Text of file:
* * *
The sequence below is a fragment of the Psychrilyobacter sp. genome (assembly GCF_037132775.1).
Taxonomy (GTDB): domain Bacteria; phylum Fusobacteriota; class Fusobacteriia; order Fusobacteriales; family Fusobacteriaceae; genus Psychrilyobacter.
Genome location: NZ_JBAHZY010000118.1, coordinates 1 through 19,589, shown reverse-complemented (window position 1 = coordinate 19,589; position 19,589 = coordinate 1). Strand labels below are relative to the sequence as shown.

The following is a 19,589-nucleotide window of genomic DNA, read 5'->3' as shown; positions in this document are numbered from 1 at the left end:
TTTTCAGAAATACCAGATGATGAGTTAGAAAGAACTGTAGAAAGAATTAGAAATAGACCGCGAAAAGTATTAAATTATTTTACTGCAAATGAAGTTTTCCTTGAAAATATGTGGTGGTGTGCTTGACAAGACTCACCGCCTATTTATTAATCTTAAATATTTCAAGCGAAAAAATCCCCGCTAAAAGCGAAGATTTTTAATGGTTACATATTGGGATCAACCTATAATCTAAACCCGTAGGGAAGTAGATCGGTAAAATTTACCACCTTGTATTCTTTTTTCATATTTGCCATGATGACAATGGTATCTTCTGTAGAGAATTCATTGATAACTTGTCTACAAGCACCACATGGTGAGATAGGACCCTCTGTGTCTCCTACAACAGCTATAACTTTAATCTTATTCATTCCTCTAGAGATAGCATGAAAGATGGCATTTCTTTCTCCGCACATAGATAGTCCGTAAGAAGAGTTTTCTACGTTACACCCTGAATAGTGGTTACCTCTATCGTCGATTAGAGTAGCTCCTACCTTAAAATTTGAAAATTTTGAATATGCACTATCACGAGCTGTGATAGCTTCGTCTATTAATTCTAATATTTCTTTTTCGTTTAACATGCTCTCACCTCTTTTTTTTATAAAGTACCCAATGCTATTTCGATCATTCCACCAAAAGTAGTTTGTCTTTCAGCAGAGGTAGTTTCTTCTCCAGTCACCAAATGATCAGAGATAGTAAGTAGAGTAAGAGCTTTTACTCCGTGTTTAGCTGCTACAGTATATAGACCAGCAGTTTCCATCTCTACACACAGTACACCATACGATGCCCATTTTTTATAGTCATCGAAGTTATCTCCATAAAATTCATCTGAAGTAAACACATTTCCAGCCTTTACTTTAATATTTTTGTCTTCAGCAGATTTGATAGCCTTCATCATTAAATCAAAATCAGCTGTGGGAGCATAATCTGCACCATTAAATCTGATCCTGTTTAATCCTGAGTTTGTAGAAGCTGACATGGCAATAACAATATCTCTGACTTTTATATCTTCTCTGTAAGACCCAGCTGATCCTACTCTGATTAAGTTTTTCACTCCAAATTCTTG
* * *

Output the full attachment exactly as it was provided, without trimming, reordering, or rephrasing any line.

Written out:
The sequence below is a fragment of the Psychrilyobacter sp. genome (assembly GCF_037132775.1).
Taxonomy (GTDB): domain Bacteria; phylum Fusobacteriota; class Fusobacteriia; order Fusobacteriales; family Fusobacteriaceae; genus Psychrilyobacter.
Genome location: NZ_JBAHZY010000118.1, coordinates 1 through 19,589, shown reverse-complemented (window position 1 = coordinate 19,589; position 19,589 = coordinate 1). Strand labels below are relative to the sequence as shown.

The following is a 19,589-nucleotide window of genomic DNA, read 5'->3' as shown; positions in this document are numbered from 1 at the left end:
TTTTCAGAAATACCAGATGATGAGTTAGAAAGAACTGTAGAAAGAATTAGAAATAGACCGCGAAAAGTATTAAATTATTTTACTGCAAATGAAGTTTTCCTTGAAAATATGTGGTGGTGTGCTTGACAAGACTCACCGCCTATTTATTAATCTTAAATATTTCAAGCGAAAAAATCCCCGCTAAAAGCGAAGATTTTTAATGGTTACATATTGGGATCAACCTATAATCTAAACCCGTAGGGAAGTAGATCGGTAAAATTTACCACCTTGTATTCTTTTTTCATATTTGCCATGATGACAATGGTATCTTCTGTAGAGAATTCATTGATAACTTGTCTACAAGCACCACATGGTGAGATAGGACCCTCTGTGTCTCCTACAACAGCTATAACTTTAATCTTATTCATTCCTCTAGAGATAGCATGAAAGATGGCATTTCTTTCTCCGCACATAGATAGTCCGTAAGAAGAGTTTTCTACGTTACACCCTGAATAGTGGTTACCTCTATCGTCGATTAGAGTAGCTCCTACCTTAAAATTTGAAAATTTTGAATATGCACTATCACGAGCTGTGATAGCTTCGTCTATTAATTCTAATATTTCTTTTTCGTTTAACATGCTCTCACCTCTTTTTTTTATAAAGTACCCAATGCTATTTCGATCATTCCACCAAAAGTAGTTTGTCTTTCAGCAGAGGTAGTTTCTTCTCCAGTCACCAAATGATCAGAGATAGTAAGTAGAGTAAGAGCTTTTACTCCGTGTTTAGCTGCTACAGTATATAGACCAGCAGTTTCCATCTCTACACACAGTACACCATACGATGCCCATTTTTTATAGTCATCGAAGTTATCTCCATAAAATTCATCTGAAGTAAACACATTTCCAGCCTTTACTTTAATATTTTTGTCTTCAGCAGATTTGATAGCCTTCATCATTAAATCAAAATCAGCTGTGGGAGCATAATCTGCACCATTAAATCTGATCCTGTTTAATCCTGAGTTTGTAGAAGCTGACATGGCAATAACAATATCTCTGACTTTTATATCTTCTCTGTAAGACCCAGCTGATCCTACTCTGATTAAGTTTTTCACTCCAAATTCTTG